Bacterial Adhesion to Host Tissues: Mechanisms and Consequences

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Adhesion is the crucial first stage in any infectious disease. It is therefore important to fully understand the mechanisms underlying bacterial adhesion so that we may be able to develop methods of maintaining our normal (protective) microflora, and of preventing pathogenic bacteria from initiating an infectious process. This book describes the bacterial structures responsible for adhesion and the molecular mechanisms underlying the adhesion process. A unique feature is that it also deals with the consequences of adhesion for both the adherent bacterium and the host cell/tissue to which it has adhered.

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Editorial Reviews

Doody's Review Service
Reviewer: Charles E. Edmiston, Jr., PhD (Medical College of Wisconsin)
Description: This is a narrowly focused book on the mechanistic and pathologic consequences of bacterial adherence.
Purpose: The book is essentially a review of the molecular and biological processes that are associated with gram-positive and gram-negative microbial adherence to eukaryotic surfaces. Although the focus of the book is somewhat limited to selected microbial populations, the information presented makes this an acceptable offering for students or medical investigators interested in a general review of the topic.
Audience: The primary audience would be students or novice investigators who are looking for review information on this topic. The invited authors represent an international group of investigators who are generally well-published in this area.
Features: The book is divided into three sections. The first section deals with the mechanistic topic of microbial adherence, while sections two and three address host-response issues related to microbial adherence. The chapter written by Dr. Gilsdorf is an excellent review of pili-mediated adherence of Haemophilus influenzae. The chapters written by Kresse et al. (Chapter 9) and Svanborg et al. (Chapter 10) are both excellent and place into perspective the clinical consequences of selected microbial adherence. The book is sufficiently illustrated and helpful to the reader.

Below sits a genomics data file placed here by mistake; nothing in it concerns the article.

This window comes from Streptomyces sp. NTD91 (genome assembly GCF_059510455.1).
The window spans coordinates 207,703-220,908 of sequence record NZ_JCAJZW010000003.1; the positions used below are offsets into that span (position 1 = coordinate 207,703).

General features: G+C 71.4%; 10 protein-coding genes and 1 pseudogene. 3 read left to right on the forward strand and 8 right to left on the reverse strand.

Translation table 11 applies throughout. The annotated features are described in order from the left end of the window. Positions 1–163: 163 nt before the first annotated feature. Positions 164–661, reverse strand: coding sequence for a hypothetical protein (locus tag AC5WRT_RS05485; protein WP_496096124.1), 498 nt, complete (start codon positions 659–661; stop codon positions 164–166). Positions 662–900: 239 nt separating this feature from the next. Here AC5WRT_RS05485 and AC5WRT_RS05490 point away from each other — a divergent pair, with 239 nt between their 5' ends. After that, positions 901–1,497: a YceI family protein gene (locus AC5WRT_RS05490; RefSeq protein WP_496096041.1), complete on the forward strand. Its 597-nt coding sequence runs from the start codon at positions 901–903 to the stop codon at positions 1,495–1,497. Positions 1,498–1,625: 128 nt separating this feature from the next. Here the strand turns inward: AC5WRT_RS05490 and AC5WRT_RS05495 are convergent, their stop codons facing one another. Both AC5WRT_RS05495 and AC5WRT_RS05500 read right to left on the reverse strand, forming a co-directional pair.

Assessment: Although the book is not meant to be an exhaustive review of microbial adherence to eukaryotic cell surfaces, the material that is covered provides a fine review of a rather complex process. Therefore, I would suggest this as an introduction for anyone wishing to review this area of study.

3 Stars from Doody
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Product Details

Meet the Author

Michael Wilson is currently Professor of Microbiology in the Faculty of Clinical Sciences, University College London, and Head of the Department of Microbiology at the Eastman Dental Institute, University College London. He is the co-editor of Community Structure and Co-operation in Biofilms, 2000 (0521 793025) and co-author of Bacterial Virulence Mechanisms, 2002 (0521 79689X).

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Table of Contents

Part I. Bacterial Adhesins and Adhesive Structures: 1. Surface protein adhesins of staphylococci T. J. Foster; 2. Mechanisms of utilisation of host signalling molecules by respiratory mucosal pathogens Mumtaz Virji; 3. Surface structures of oral streptococci involved in adhesion Roderick McNab, Pauline S. Handley and Howard F. Jenkinson; 4. Regulation and function of phase variation in Escherichia coli Ian Blomfield; 5. Regulation of capsule expression Clare Taylor and Ian Roberts; 6. Role of pili in Haemophilus influenzae adherence, colonization, and disease Janet R. Gilsdorf; Part II. Effect of Adhesion on Bacterial Structure and Function: 7. Transcriptional regulation of meningococcal gene expression upon adhesion to target cells Muhamed-Kheir Taha; 8. Induction of protein secretion by Yersinia enteroclitica through contact with eukaryotic cells Dorothy E. Pierson; 9. Functional modulation of pathogenic bacteria upon contact with host target cells Andreass U. Kresse, Frank Ebel and Carlos A. Guzman; Part III. Consequences of Bacterial Adhesion for the Host: 10. Adhesion, signal transduction and mucosal inflammation Catharina Svanborg et al.; 11. Adhesion of oral spirochaetes to host cells and its cytopathogenic consequences Richard P. Ellen; 12. Interactions between enteropathogenic Escherichia coli and epithelial cells Elizabeth L. Hartland, Gad Frankel and Stuart Knutton; 13. Host cell responses to Porphyromonas gingivalis and Actinobacillus actinomycetemcomitans Richard Lamont.

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